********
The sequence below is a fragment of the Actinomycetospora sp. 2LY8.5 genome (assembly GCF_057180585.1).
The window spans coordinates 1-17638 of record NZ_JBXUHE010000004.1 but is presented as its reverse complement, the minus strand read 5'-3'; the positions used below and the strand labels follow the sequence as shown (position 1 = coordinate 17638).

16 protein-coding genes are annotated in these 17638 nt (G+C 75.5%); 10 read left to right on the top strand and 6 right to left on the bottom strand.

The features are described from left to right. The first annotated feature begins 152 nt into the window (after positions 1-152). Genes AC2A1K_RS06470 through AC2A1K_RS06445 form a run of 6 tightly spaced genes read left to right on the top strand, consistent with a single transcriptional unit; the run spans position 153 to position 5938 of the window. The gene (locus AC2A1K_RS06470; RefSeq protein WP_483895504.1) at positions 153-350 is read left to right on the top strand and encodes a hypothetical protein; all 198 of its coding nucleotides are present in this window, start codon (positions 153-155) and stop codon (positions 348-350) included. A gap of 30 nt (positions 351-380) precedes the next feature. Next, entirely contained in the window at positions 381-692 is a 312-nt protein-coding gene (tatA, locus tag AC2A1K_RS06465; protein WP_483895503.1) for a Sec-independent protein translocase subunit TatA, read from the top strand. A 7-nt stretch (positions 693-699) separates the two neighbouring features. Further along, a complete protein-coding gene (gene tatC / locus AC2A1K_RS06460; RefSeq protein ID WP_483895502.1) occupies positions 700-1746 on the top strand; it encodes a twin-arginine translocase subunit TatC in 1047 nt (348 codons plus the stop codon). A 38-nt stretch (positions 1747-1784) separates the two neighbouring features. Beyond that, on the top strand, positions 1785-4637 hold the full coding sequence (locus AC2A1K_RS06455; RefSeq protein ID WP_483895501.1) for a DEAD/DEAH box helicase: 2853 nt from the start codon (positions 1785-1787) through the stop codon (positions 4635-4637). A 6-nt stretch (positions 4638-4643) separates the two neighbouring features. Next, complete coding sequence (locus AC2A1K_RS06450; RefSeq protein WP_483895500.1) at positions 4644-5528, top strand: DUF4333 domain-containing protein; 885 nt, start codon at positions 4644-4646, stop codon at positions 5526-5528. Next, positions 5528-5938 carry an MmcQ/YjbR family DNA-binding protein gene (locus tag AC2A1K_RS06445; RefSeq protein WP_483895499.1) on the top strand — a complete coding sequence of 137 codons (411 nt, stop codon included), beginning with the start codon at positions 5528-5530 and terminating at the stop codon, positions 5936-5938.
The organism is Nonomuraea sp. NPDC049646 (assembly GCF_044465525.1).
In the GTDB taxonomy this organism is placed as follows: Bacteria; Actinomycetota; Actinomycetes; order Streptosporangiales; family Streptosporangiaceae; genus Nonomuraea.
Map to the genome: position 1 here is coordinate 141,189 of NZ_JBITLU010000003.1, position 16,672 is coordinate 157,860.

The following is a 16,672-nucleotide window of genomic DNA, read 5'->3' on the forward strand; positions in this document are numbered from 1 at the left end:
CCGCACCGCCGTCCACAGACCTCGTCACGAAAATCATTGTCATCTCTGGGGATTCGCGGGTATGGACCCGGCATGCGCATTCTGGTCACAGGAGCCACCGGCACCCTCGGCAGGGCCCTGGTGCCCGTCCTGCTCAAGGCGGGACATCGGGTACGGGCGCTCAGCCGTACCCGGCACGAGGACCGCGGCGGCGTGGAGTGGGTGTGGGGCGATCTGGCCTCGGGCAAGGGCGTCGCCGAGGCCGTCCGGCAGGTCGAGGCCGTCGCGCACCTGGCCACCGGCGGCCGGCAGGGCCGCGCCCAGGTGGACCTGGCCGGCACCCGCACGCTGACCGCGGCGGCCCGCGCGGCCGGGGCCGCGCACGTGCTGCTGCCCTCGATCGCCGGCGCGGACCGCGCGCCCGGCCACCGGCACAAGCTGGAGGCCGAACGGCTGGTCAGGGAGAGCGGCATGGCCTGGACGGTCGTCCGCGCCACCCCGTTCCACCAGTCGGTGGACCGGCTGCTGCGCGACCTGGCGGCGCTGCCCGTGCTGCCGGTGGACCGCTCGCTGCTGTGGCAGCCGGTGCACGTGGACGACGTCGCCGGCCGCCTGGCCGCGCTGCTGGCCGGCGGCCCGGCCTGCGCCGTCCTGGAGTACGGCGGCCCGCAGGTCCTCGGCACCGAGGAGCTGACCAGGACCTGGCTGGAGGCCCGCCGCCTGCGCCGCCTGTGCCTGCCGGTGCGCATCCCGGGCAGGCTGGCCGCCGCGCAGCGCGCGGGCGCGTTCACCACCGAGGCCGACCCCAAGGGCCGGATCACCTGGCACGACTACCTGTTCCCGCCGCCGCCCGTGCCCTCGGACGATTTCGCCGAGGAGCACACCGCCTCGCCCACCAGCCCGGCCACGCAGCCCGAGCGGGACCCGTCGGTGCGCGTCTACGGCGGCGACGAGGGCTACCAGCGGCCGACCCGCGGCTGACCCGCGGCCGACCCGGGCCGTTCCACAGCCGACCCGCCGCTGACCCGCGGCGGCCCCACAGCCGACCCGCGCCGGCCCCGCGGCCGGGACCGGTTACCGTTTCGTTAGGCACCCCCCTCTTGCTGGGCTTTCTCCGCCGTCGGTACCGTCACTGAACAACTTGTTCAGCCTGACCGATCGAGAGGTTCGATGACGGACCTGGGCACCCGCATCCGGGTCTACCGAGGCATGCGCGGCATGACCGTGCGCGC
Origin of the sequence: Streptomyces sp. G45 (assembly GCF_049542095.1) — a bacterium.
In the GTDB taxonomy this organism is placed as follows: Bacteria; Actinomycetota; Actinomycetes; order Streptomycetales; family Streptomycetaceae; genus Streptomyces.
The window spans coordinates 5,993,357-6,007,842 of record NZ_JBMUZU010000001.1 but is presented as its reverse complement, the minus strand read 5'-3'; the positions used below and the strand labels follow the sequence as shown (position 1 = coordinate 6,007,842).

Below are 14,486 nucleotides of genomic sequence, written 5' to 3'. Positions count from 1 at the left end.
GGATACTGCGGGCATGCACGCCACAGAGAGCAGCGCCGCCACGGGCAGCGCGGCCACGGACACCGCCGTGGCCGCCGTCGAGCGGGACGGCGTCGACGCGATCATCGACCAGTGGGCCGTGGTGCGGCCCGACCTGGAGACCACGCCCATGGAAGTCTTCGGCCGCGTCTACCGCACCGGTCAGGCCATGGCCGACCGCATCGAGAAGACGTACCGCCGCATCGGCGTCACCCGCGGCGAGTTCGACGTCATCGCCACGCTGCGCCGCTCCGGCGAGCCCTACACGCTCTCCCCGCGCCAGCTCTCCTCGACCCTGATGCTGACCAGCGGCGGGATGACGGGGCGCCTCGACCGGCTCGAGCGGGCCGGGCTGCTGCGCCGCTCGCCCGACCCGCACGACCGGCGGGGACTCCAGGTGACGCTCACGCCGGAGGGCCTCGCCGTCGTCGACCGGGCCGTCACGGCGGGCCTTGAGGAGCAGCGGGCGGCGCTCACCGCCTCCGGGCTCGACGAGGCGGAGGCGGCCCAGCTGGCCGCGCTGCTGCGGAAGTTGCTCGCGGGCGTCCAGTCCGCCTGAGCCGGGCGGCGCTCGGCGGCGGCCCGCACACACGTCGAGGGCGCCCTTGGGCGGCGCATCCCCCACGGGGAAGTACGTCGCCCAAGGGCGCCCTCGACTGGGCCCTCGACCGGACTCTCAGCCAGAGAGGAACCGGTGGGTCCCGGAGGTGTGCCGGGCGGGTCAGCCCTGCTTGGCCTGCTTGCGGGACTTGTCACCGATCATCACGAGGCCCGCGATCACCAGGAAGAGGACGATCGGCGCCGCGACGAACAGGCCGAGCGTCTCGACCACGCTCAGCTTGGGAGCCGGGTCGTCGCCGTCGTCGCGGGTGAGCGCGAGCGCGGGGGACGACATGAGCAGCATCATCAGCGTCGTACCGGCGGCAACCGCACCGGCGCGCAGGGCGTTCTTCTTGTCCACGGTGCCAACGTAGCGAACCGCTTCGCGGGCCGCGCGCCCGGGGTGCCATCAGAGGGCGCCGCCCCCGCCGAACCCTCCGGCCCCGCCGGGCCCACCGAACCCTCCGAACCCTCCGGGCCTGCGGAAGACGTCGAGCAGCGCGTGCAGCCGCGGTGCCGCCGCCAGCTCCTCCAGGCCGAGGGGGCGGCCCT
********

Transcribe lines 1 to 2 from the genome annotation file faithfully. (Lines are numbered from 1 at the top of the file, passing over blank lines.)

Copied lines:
The sequence below is a fragment of the Actinomycetospora sp. 2LY8.5 genome (assembly GCF_057180585.1).
The window spans coordinates 1-17638 of record NZ_JBXUHE010000004.1 but is presented as its reverse complement, the minus strand read 5'-3'; the positions used below and the strand labels follow the sequence as shown (position 1 = coordinate 17638).